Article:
Use of Calculators for testing in math classes must be pre-approved by the department. Such usage should be consistent across all sections of the same course, but can vary as to course.
Accommodations for practical, hands-on proficiency demonstrations and similar testing are usually not accommodated. There are however, exceptions and may require discussions between faculty and the DRC.
Time Frames: Same Day Testing Policy
It is DRC policy to test students on the same day and generally at the same time as other students taking the test. Testing at the DRC is done by appointment. Students must contact the DRC and arrange for a specific testing time. If testing facilities are not available (which happens during finals, etc.,) testing will be conducted at the first available day/time. This may necessitate testing to be conduced on the following day.
Students, who request a delay in testing, must provide medical support for such a request. It is our policy not to allow delays in testing, unless the medical reason is compelling. The DRC will make every effort to contact instructors about requests for such delays. Any request for delays, other than medical reasons, will require instructor approval.
Questions about the testing policies should be directed to the DRC Testing Coordinator or the Director.
Additional Conditions and Procedures:
Authorizations for extended testing time DOES NOT automatically apply to home work or take home assignments. They require a separate authorization.
In-class quizzes (scheduled or unscheduled) present challenges for students with testing accommodations. It is recommended that instructors contact the DRC to discuss viable options.
Alternative testing is the number one accommodation provided by disability offices at colleges across the country. The primary reason for this is that limitation in mobility and the ability to read, write, see, concentrate or understand, at the same level of other individuals in the general population, is characteristic of a wide range of disabilities.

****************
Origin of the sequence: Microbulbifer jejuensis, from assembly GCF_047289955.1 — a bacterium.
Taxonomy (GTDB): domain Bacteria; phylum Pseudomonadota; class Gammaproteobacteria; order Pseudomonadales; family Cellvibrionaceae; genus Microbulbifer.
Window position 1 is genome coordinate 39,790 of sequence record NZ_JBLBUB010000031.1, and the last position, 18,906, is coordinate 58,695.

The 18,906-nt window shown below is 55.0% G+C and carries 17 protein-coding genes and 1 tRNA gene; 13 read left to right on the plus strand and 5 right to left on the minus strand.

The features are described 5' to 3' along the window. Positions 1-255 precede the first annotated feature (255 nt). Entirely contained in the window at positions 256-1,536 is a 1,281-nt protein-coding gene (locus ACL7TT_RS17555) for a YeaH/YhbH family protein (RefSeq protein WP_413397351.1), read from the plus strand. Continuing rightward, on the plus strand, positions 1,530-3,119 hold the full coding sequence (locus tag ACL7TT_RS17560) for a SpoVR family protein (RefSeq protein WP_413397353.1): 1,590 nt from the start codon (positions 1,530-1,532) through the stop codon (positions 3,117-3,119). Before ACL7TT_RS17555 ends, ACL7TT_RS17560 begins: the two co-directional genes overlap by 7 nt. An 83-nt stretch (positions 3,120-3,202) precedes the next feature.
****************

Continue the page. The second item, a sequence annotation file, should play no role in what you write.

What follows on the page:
Testing usually involves extra time but can also include the use of a reader, scribe, interpreter or the use of aids such as calculators, chalk boards, memory aides, computers and the use of software such as JAWS, Dragon Speaking, Zoom text or various combinations of these accommodations.
Providing testing accommodations in class can be difficult, given the range of accommodations that might be required. The potential for class disruption is also high. As a result the DRC arranges for or administers all such tests for faculty. We have testing facilities and staff resources to insure that testing is administered as per ADA guidelines.
In most cases, the only testing accommodation which can be reasonably administered in class, is extra time testing, most notably - class quizzes. In-class testing must be pre-approved by the DRC and must be written into the accommodation letter. The following guidelines might be useful for faculty who are providing extra time testing to students.
In-Class tests, midterms and finals should be administered at one sitting in one location. Moving a student, holding a student over to another class, allowing student to start and then complete a test at a later date, or letting students take a test home and bring it back is not recommended. It is easier for the DRC to administer these tests.